There’s a mental calculation most people do upon shattering their iPhone screen: Should I fix it immediately, or wait and buy a whole new phone?
While some wait to do anything at all until their phone gives them glass slivers, others go the repair route, shelling out up to $149 to Apple or other repair services to replace the cracked screen.
But that mental calculation depends a lot on Apple’s traditional two-year upgrade cycle.
Peaks and valleys
In the past, Apple has used a two-year cycle when designing iPhones. A complete redesign of the phone is released every two years, then a more incremental model (the S model) is released in the year in between. It’s that timeline – which Apple only recently moved away from with the release of the iPhone 7, and did again with the iPhone 8 – that has traditionally impacted when people opt to fix their screen.
“We see peaks and valleys in consumer demand for repairs,” AJ Forsythe, the founder and CEO of phone repair service iCracked, told Business Insider. “When the iPhone 7 came out, iPhone 6s repairs actually eclipsed iPhone 6 repairs. Consumers are more likely to fix their 6s than they are to fix their 6, because they’re one generation away.”
“It doesn’t make sense for you to go buy an iPhone 7 because you break your 6s, but it does make more sense on the two-year cycle to go get the iPhone 7 from the iPhone 6,” Forsythe said.
iCracked has been around since 2010 and repairs both iPhones and Samsung devices in about 600 cities around the US. The company says it has done more than 518,000 repairs, and about 60% of its phone repairs are iPhones.
While iCracked doesn’t release specific repair metrics, it tracked the rate of phone repair requests over time and compared them to the release dates of Apple’s phones. iCracked found that the biggest uptick in repairs consistently falls right before the next generation phone is about to be released:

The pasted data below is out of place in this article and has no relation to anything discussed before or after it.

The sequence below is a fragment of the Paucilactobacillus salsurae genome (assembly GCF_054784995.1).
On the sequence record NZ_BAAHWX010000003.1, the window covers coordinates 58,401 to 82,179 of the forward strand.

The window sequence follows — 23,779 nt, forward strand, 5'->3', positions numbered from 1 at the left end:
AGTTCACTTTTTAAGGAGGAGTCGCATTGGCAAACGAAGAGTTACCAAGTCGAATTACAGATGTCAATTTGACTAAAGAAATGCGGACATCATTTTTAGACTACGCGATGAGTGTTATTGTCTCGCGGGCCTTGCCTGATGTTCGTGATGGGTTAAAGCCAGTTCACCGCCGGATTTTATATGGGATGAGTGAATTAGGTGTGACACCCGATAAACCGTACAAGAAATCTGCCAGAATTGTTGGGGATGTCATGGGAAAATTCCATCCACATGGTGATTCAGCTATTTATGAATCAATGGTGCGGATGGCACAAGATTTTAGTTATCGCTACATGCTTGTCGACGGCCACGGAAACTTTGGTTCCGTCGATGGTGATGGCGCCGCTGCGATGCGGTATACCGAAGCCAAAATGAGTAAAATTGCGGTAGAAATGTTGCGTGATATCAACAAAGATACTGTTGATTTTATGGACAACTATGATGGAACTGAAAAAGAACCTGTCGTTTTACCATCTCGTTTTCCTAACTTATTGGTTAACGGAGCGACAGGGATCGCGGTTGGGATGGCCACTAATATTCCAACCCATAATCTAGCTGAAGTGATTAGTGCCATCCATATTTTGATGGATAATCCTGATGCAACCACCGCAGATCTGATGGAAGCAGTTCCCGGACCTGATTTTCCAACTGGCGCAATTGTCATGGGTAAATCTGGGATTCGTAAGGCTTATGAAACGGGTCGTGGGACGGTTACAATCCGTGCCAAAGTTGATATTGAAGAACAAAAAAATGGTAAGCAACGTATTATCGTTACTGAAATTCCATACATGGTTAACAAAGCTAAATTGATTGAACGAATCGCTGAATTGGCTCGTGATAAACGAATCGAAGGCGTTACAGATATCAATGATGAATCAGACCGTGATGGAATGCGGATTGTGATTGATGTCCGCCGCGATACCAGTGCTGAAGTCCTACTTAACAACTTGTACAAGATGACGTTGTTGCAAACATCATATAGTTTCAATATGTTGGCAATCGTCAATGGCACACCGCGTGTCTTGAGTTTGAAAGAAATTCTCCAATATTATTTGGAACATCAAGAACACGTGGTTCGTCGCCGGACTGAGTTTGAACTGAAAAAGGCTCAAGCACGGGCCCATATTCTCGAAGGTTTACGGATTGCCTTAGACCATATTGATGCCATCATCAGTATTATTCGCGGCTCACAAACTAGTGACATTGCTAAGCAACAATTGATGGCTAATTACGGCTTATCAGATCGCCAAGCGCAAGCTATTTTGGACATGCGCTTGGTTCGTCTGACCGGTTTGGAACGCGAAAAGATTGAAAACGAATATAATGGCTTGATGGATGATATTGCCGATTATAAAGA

- Repair requests for the iPhone 5 spiked right before the release of the iPhone 6 and 6 Plus in 2014Requests for the 6 spiked right before the release of the 6s in 2015Requests for the 6s spiked right before the launch of the 7 was released in 2016.
Here’s how that looks over the last four years:
iCracked also tracked the life cycle of requests, and it’s easy to see the spike and the tapering off of repairs with Apple’s last few phones. Now that the iPhone 8 has been released and the iPhone X has been announced, for example, requests to repair iPhone 6s devices are tapering off, as those users may be planning to buy the newest phones instead of repairing their old one. The same thing happened with the iPhone 6, and the iPhone 5s before that.
“We generally have an 18-24 month – I don’t want to call it a life cycle, but right now, our two most-requested device repairs are iPhone 6 and iPhone 6s, and it’s not iPhone 7,” Forsythe said. “But we know from historical data that in 12 months, our most-requested device will be iPhone 7. It takes awhile for sale cycles to catch up.”
iCracked’s data isn’t a complete analysis of screen repairs, since people may use local repair services or go to Apple directly. For anyone with AppleCare+, an iPhone 7 Plus repair only costs $29 – iCracked’s rates depend on the type of device, the type of repair, and your location, but can range upwards of $90.
But the data iCracked has been able to track is pretty clear: iPhone owners may not have been using logic when they let their $800 device hit a hard surface, but they are using logic when deciding whether – and when – to repair.